A Life of Gratitude

 Because I live in a state of thankfulness, gratitude is an easy topic for me to write about. I lay in bed in the morning and give thanks for another day, for a good nights sleep, for having the love of my life next to me to cuddle with, and for a healthy body.  In bed at night, I go through a list of gratitudes for the day as I drift off to sleep. I offer thanks all day long as I consciously notice all the good in my life.
Gratitude is not only something I feel, it is a state of being. It flows through me and oozes out of my pores. It’s in the breaths I take, the words I speak, and the everyday activities of my life. It fuels me and nourishes my soul.
This morning, as I write this blog, this is what I feel most grateful for:
1. I’m grateful I was raised during what I consider the best of times. Life was simple, the American dream was alive and well, we were taught the importance of family values, high moral standards prevailed, and growing up was filled with fun and action.  Summer vacations were the highlight of the year, and my brother and I and our friends played from sun-up till sun-down. I remember getting my chores done as quickly as I could, so I could go out and play the day away. 
I look at my grandchildren and great-grandchildren and realize that they will not know life as I knew it. Their life is filled with stuff like computers, hand-held games, I-phones and I-pads, shopping at the mall, and activities that take place inside.  Not that there’s anything wrong with any of this, but they don’t know the thrill of hopscotch, jacks, jump rope, London Bridges, dodge ball, tag, kick the can, playing ladies, and riding bicycles all day. They’re missing the delicious feeling of coming inside tired, dirty and sweaty from playing out all day long.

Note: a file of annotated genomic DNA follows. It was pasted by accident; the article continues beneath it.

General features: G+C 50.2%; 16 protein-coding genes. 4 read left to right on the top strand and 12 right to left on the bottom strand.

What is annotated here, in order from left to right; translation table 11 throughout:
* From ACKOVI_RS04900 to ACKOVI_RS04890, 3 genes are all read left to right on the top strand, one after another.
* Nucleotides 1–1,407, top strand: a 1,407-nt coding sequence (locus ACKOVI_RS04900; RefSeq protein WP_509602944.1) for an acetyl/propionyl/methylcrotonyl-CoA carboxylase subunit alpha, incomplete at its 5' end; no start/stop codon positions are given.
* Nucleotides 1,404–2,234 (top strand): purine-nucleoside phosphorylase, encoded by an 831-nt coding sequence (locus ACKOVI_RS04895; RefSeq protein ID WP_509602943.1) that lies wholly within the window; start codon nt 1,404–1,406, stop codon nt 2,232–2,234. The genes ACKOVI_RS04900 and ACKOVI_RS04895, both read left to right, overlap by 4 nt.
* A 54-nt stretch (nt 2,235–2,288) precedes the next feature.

Check out this wonderful video about the 50’s and 60’s. : http://oldfortyfives.com/DYRT.htm
2. I’m grateful my mother and brother are both alive and doing well. I appreciate my mother and the impact her life had on mine. She was a woman ahead of the times in the 40’s and 50’s, and though I was not aware of it, it made a difference in my life as a woman. My mother, at ninety, is still full of life and I hope she has a lot of living left to do.
My brother and I were close when we were little. He was my big brother and I wanted to follow him everywhere. I loved riding on the handlebars of his bike, playing cowboys and indians with him and his friends, playing canasta in the afternoon when my grandmother insisted we stay out of the “blazing” Louisiana sun for at least two hours on hot summer days, and going to the movies on Sundays. My brother used to tickle me till I cried “uncle”, he taught me how to swim, he let me tag along with him, and being my big brother, he felt it was his duty to tell me there was no such thing as Santa Claus.  
 And then we became teenagers and grew apart, and for years I couldn’t figure out who he was. He was this gawky boy who I didn’t particularly like and who I couldn’t understand. I knew I missed him but I didn’t know how to get back to the relationship we once shared. Thankfully, about fifteen years ago we began to draw close to each other again, and now I can’t imagine life without him. I love my big brother and I’m grateful to have him in my life.